Although it is not uncommon in macroeconomic models to assume that the labor market always clears at its competitive equilibrium value, whereas the goods market does not, (3) we assume that the goods market is characterized by competitive market clearing to conform with the consensus of economists reflected in many textbooks, as well as the evidence that output prices are flexible presented by Blinder et al. (1998). We assume that firms have monopsony wage-setting power because (1) if one assumes that the wage rate is always set at its competitive market clearing value, involuntary unemployment cannot arise, (2) less than 10% of the labor force are represented by labor unions that may have monopoly power, and (3) the preponderance of the evidence reviewed by Bhaskar et al. (2002) and Boat and Ransom (1997) indicates that firms have some monopsony power in labor markets. Our formulation is consistent with that of a monopsonisticly competitive labor market as advocated by Bhaskar and To (1999).

Although not necessary for the results, we assume that labor may exhibit efficiency wage behavior. Raft and Summers (1987), Krueger and Summers (1986), and Akerlof et al. (1988) have found empirical evidence that efficiency wage payments have productivity-enhancing or cost-reducing benefits to a firm. Solow (1979), Shapiro and Stiglitz (1984), Yellen (1984), and Katz (1986), among others, have argued that efficiency wage behavior can produce involuntary unemployment. On the other hand, the efficiency wage model is insufficient to explain all of the observed data, particularly data associated with recessions. As noted by McCafferty (1990, p. 453), efficiency wage behavior does not generate observations that can be classified as part of the traditional business cycle in any apparent manner because the involuntary unemployment that it generates exists at high prices (during expansions) as well as at low ones (during contractions). Second, Blanchard and Fisher (1989) demonstrated that with efficiency wages short-run monetary changes do not affect output, either with or without product price uncertainty, which is contrary to the empirical evidence on monetary policy effectiveness. Third, the conventional efficiency wage model predicts a correlation between real wages and employment that is always positive, whereas on reviewing a large body of empirical literature, Abraham and Haltiwanger (1995) concluded that the empirical relationship is demonstrably time period sensitive. A subsequent investigation by Holmes and Hutton (1996), updated in Holmes et al. (2004), suggests that the time period sensitivity is related to the business cycle. To generate predictions that are consistent with the empirical evidence, we augment the efficiency wage assumption with two assumptions that are complimentary to but strictly independent of efficiency wage behavior.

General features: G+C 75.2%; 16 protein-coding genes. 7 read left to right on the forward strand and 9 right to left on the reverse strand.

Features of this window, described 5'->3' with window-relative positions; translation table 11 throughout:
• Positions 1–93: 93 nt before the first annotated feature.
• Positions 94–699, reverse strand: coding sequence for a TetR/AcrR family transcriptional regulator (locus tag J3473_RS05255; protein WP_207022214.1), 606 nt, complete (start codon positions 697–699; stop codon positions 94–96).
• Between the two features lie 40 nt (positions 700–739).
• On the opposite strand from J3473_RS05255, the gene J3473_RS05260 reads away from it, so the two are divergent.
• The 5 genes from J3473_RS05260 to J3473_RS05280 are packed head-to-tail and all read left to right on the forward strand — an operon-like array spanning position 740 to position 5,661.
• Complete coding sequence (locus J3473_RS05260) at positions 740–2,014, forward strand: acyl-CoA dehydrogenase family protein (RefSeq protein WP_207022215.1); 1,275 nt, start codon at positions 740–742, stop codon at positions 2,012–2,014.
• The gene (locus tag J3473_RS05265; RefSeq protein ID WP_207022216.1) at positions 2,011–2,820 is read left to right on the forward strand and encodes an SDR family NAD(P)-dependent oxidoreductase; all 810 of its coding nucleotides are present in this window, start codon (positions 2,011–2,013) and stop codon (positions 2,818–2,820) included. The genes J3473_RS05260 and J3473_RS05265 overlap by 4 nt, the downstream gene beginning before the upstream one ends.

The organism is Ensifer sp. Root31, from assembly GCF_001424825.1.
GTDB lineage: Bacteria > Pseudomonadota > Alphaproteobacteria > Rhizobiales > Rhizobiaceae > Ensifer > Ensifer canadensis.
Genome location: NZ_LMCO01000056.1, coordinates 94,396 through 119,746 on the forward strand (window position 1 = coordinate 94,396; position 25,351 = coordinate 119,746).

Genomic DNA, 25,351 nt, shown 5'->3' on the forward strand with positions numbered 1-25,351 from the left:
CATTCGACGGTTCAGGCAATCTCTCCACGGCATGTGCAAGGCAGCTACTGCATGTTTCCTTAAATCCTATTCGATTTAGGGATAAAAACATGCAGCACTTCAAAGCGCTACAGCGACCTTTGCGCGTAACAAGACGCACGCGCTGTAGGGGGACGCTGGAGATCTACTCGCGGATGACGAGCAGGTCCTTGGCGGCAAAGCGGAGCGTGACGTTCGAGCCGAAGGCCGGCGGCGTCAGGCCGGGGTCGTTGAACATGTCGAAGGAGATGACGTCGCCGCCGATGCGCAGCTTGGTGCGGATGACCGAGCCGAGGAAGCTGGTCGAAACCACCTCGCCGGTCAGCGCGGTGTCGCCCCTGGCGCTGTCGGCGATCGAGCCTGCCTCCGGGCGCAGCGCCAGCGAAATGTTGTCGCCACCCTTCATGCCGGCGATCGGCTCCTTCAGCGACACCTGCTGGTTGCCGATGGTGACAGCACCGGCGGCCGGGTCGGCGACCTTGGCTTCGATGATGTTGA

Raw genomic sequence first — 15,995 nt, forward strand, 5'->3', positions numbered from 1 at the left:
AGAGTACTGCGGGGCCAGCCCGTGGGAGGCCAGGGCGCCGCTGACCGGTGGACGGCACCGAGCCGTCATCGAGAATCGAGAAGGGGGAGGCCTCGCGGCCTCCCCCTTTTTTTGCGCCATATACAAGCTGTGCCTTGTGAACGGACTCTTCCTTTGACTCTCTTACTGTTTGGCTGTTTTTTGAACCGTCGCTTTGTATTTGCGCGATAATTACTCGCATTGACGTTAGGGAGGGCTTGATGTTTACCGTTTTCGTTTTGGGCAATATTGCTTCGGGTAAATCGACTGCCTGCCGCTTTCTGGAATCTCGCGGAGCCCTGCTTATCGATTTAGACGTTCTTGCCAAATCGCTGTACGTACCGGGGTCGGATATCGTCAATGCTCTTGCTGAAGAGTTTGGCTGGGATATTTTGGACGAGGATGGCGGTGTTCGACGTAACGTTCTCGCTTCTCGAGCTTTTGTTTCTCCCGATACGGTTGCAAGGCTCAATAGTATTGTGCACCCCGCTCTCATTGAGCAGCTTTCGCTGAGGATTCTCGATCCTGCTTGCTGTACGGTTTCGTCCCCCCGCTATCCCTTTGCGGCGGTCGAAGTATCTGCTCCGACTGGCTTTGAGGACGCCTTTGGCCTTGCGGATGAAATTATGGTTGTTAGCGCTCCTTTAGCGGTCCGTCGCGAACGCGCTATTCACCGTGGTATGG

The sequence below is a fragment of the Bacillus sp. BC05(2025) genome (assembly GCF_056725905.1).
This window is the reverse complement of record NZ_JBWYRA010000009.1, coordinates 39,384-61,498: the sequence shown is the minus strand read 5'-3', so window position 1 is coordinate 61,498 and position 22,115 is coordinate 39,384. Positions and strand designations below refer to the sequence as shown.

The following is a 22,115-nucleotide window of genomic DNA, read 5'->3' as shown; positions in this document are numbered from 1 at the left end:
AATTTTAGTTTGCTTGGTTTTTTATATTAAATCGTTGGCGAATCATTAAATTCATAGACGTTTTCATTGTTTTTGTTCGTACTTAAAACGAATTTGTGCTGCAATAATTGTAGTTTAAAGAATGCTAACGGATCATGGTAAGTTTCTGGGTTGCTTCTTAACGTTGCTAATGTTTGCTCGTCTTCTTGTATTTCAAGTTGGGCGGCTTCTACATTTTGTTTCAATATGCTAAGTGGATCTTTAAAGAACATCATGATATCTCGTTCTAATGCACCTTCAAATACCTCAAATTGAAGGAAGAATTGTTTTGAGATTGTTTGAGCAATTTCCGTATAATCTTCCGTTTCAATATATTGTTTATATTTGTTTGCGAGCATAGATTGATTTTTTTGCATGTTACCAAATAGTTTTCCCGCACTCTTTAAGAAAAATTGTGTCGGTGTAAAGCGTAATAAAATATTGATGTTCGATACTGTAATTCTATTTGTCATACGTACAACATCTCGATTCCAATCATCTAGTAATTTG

(1) As in Jullien and Picard (1998), we assume that the disutility of being employed is separate from that of working instead of shirking. Heterogeneity with respect to the disutility of employment generates a supply of labor to the firm that is an increasing function of the real wage up to some maximum level, (4) rather than a perfectly elastic supply. (2) We assume that the monopsonistic firms set the expected profit-maximizing wage before knowing the price they will receive for their output and choosing the optimal level of employment. (5)

This timing of events is similar to the disequilibrium theory of Benassy (2002, ch. 9) and the real business cycle analysis by Cho and Cooley (1995) in which nominal wages are set before output prices are realized but in a representative agent framework. Why a firm might not contract away the uncertainty that comes with setting wages before output price becomes known may be because supply shocks may preclude full indexing of wage contracts, as suggested by Gray (1976) and Fisher (1977), or because indexation involves a cost to the firm and it is optimal to set totally nonindexed nominal wages as proposed by Ball (1988), or because, as Cooper (1990) and Acemoglu (1995) argue, making nominal wage contracts may be optimal to reduce risk or to hedge an uncertain environment.

We assume that when the wage decision is made, each firm, holding fully rational expectations, has knowledge of the distribution of all exogenous shocks, all behavioral parameters and functions in the model of the whole economy. After the nominal wage is chosen, the output price is learned. Then the firm decides the desired number of employees and output according to its marginal (efficiency) product of labor wage criterion. These desires may not always be fulfilled. In general, the setting of wages before prices and the resulting fluctuations in the real wage paid once the stochastic output price is realized cannot per se explain the stylized facts. It is the combination of this wage setting (which is in the self-interest of the owners of the firms as distinct from that of its employees) with an upward-sloped labor curve that produces these results.